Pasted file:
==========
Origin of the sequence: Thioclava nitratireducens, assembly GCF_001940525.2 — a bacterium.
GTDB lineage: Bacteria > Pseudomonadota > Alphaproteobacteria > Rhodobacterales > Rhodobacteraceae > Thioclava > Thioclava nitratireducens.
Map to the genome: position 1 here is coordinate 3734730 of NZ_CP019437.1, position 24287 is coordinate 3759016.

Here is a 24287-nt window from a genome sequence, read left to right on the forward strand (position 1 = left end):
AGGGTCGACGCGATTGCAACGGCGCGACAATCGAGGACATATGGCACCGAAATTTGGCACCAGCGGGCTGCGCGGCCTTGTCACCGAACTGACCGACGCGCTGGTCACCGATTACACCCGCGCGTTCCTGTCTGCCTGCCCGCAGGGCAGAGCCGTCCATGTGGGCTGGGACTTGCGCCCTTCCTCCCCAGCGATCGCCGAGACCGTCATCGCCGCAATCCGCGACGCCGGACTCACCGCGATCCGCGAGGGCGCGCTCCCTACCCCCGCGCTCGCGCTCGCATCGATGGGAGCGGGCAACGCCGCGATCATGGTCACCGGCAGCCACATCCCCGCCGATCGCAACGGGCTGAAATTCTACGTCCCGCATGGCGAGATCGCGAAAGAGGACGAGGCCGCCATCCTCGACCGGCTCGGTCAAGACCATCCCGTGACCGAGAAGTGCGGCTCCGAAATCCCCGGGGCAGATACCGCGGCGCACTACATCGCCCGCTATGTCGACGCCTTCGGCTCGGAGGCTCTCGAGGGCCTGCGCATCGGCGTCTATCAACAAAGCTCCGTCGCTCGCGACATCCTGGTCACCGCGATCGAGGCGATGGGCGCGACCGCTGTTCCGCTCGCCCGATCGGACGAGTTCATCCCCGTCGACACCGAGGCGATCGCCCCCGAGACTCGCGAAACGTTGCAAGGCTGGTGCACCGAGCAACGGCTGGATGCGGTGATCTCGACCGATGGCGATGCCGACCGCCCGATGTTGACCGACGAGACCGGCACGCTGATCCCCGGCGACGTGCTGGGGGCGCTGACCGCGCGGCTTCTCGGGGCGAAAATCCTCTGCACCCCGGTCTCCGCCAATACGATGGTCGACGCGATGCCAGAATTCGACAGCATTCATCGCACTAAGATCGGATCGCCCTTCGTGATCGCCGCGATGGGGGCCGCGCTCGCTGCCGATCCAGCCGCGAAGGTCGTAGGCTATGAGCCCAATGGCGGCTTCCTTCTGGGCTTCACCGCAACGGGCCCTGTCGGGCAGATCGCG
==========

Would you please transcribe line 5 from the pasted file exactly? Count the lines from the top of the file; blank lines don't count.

AGGGTCGACGCGATTGCAACGGCGCGACAATCGAGGACATATGGCACCGAAATTTGGCACCAGCGGGCTGCGCGGCCTTGTCACCGAACTGACCGACGCGCTGGTCACCGATTACACCCGCGCGTTCCTGTCTGCCTGCCCGCAGGGCAGAGCCGTCCATGTGGGCTGGGACTTGCGCCCTTCCTCCCCAGCGATCGCCGAGACCGTCATCGCCGCAATCCGCGACGCCGGACTCACCGCGATCCGCGAGGGCGCGCTCCCTACCCCCGCGCTCGCGCTCGCATCGATGGGAGCGGGCAACGCCGCGATCATGGTCACCGGCAGCCACATCCCCGCCGATCGCAACGGGCTGAAATTCTACGTCCCGCATGGCGAGATCGCGAAAGAGGACGAGGCCGCCATCCTCGACCGGCTCGGTCAAGACCATCCCGTGACCGAGAAGTGCGGCTCCGAAATCCCCGGGGCAGATACCGCGGCGCACTACATCGCCCGCTATGTCGACGCCTTCGGCTCGGAGGCTCTCGAGGGCCTGCGCATCGGCGTCTATCAACAAAGCTCCGTCGCTCGCGACATCCTGGTCACCGCGATCGAGGCGATGGGCGCGACCGCTGTTCCGCTCGCCCGATCGGACGAGTTCATCCCCGTCGACACCGAGGCGATCGCCCCCGAGACTCGCGAAACGTTGCAAGGCTGGTGCACCGAGCAACGGCTGGATGCGGTGATCTCGACCGATGGCGATGCCGACCGCCCGATGTTGACCGACGAGACCGGCACGCTGATCCCCGGCGACGTGCTGGGGGCGCTGACCGCGCGGCTTCTCGGGGCGAAAATCCTCTGCACCCCGGTCTCCGCCAATACGATGGTCGACGCGATGCCAGAATTCGACAGCATTCATCGCACTAAGATCGGATCGCCCTTCGTGATCGCCGCGATGGGGGCCGCGCTCGCTGCCGATCCAGCCGCGAAGGTCGTAGGCTATGAGCCCAATGGCGGCTTCCTTCTGGGCTTCACCGCAACGGGCCCTGTCGGGCAGATCGCG